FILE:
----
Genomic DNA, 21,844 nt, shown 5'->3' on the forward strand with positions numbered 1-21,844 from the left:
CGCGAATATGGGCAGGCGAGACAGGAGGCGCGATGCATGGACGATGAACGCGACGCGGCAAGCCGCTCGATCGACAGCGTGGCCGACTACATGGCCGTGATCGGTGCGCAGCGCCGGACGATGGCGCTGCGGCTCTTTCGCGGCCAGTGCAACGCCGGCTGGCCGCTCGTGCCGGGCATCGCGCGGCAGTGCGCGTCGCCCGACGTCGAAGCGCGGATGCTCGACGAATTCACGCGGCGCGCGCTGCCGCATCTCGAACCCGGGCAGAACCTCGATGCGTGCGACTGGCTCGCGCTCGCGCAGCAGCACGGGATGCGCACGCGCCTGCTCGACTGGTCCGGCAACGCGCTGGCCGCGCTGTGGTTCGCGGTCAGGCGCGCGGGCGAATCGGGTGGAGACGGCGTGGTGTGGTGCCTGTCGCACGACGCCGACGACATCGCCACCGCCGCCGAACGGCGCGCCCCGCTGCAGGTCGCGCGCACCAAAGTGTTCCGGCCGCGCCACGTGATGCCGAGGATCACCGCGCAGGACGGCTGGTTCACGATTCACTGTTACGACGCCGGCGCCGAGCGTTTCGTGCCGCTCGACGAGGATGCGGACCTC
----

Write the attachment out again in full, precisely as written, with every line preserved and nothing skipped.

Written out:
Genomic DNA, 21,844 nt, shown 5'->3' on the forward strand with positions numbered 1-21,844 from the left:
CGCGAATATGGGCAGGCGAGACAGGAGGCGCGATGCATGGACGATGAACGCGACGCGGCAAGCCGCTCGATCGACAGCGTGGCCGACTACATGGCCGTGATCGGTGCGCAGCGCCGGACGATGGCGCTGCGGCTCTTTCGCGGCCAGTGCAACGCCGGCTGGCCGCTCGTGCCGGGCATCGCGCGGCAGTGCGCGTCGCCCGACGTCGAAGCGCGGATGCTCGACGAATTCACGCGGCGCGCGCTGCCGCATCTCGAACCCGGGCAGAACCTCGATGCGTGCGACTGGCTCGCGCTCGCGCAGCAGCACGGGATGCGCACGCGCCTGCTCGACTGGTCCGGCAACGCGCTGGCCGCGCTGTGGTTCGCGGTCAGGCGCGCGGGCGAATCGGGTGGAGACGGCGTGGTGTGGTGCCTGTCGCACGACGCCGACGACATCGCCACCGCCGCCGAACGGCGCGCCCCGCTGCAGGTCGCGCGCACCAAAGTGTTCCGGCCGCGCCACGTGATGCCGAGGATCACCGCGCAGGACGGCTGGTTCACGATTCACTGTTACGACGCCGGCGCCGAGCGTTTCGTGCCGCTCGACGAGGATGCGGACCTC